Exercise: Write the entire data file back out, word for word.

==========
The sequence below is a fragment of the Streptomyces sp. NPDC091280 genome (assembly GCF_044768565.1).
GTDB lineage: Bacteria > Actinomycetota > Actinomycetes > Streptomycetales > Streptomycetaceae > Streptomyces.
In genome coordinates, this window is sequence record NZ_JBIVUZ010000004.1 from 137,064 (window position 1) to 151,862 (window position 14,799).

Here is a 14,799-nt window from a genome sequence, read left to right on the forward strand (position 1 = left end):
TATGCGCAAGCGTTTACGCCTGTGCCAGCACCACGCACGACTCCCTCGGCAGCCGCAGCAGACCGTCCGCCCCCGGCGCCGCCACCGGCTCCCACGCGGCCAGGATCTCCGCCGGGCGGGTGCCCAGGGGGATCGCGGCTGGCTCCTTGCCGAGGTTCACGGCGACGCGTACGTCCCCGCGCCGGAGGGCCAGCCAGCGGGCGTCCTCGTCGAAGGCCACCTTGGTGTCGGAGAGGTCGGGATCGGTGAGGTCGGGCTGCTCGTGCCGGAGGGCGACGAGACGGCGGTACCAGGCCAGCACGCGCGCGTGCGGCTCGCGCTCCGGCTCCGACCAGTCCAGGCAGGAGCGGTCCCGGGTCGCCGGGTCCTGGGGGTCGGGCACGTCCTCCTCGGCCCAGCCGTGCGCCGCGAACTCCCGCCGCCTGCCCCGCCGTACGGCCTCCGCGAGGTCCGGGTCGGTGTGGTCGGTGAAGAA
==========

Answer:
The sequence below is a fragment of the Streptomyces sp. NPDC091280 genome (assembly GCF_044768565.1).
GTDB lineage: Bacteria > Actinomycetota > Actinomycetes > Streptomycetales > Streptomycetaceae > Streptomyces.
In genome coordinates, this window is sequence record NZ_JBIVUZ010000004.1 from 137,064 (window position 1) to 151,862 (window position 14,799).

Here is a 14,799-nt window from a genome sequence, read left to right on the forward strand (position 1 = left end):
TATGCGCAAGCGTTTACGCCTGTGCCAGCACCACGCACGACTCCCTCGGCAGCCGCAGCAGACCGTCCGCCCCCGGCGCCGCCACCGGCTCCCACGCGGCCAGGATCTCCGCCGGGCGGGTGCCCAGGGGGATCGCGGCTGGCTCCTTGCCGAGGTTCACGGCGACGCGTACGTCCCCGCGCCGGAGGGCCAGCCAGCGGGCGTCCTCGTCGAAGGCCACCTTGGTGTCGGAGAGGTCGGGATCGGTGAGGTCGGGCTGCTCGTGCCGGAGGGCGACGAGACGGCGGTACCAGGCCAGCACGCGCGCGTGCGGCTCGCGCTCCGGCTCCGACCAGTCCAGGCAGGAGCGGTCCCGGGTCGCCGGGTCCTGGGGGTCGGGCACGTCCTCCTCGGCCCAGCCGTGCGCCGCGAACTCCCGCCGCCTGCCCCGCCGTACGGCCTCCGCGAGGTCCGGGTCGGTGTGGTCGGTGAAGAA